Band: The Rolling Stones
Album: Sticky Fingers
Why Rolling Stone gets it right: Known as much for the Warhol-designed cover as for the actual songs, "Sticky Fingers" is considered a pop culture icon of a record. It was released during the Stones' most critically acclaimed period and remains a favorite of many.
Why Rolling Stone gets it wrong: It doesn't live up to the hype. Armed with a grand total of two good songs, the record is just more boring blues-based rock that the Stones did well, but did over and over and over and over.
Best song: "Brown Sugar" and "Can't You Hear Me Knocking" are the two best.
Worst song: "Moonlight Mile" is awful. Any time a band does a song about how hard it is on the road, I turn the record off.
Is it awesome?: Probably not, though it's decent.
I love Andy Warhol's art. I think it's strangely evocative in a post-modern way. His art just screamed "rock and roll," hence this particular cover (complete with working zipper!).
It's fitting that "Sticky Fingers" is close to "Appetite For Destruction" on this list, as they're both drenched in drugs/alcohol. "Brown Sugar" has the triple meaning of race, drugs and, uh, confections, while "Wild Horses," "Sister Morphine" and "Dead Flowers" are pretty clearly about heroin. "Moonlight Mile" is an earlier version of "Turn the Page," a pimple on the ass of music.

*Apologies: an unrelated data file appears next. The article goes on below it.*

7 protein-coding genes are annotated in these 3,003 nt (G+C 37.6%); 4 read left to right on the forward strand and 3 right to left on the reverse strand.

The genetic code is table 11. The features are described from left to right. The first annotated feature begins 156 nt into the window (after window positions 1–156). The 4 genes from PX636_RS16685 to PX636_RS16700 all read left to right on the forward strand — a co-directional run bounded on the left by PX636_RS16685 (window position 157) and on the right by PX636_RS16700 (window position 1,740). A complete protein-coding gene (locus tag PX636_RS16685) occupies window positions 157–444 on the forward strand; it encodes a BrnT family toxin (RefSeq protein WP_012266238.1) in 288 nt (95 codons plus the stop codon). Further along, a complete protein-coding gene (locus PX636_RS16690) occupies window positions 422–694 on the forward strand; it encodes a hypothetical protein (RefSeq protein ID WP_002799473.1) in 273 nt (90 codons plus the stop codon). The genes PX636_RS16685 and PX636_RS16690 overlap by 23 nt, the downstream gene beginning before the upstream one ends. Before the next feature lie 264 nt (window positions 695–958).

For the millionth time, I'm not a huge Stones guy, but I do enjoy this album. Despite all the drug references, the lyrics are solid and interesting, if not brilliant. The blues riffs vary in style and length, from the slow Delta of "Sway" to the more honky tonk-ness of "Can't You Hear Me Knocking."
"Brown Sugar" is probably the most well-known song from "Sticky Fingers" and it should be. It's the smartest song on the record and the wordplay of interracial love is among the smartest lyrics he's ever written. An indictment of the slave trade (yes, a 100-year-old reference), the opening verse is sarcastic and clever:
Gold Coast slaveship bound for cotton fields
Sold in a market down in New Orleans
Scarred old slaver know he's doin' alright
Hear him whip the women just around midnight
Never mind that this was 1970. Never mind that the term "brown sugar" is also a euphemism for heroin. Just taken as a criticism of the country that was second-to-last to outlaw slavery, the lyric is great.
"Sticky Fingers" is a Stones record, meaning it has a couple of great songs and a whole lot of quasi blues rock. That's fine and the highs (specifically, "Brown Sugar") are pretty high.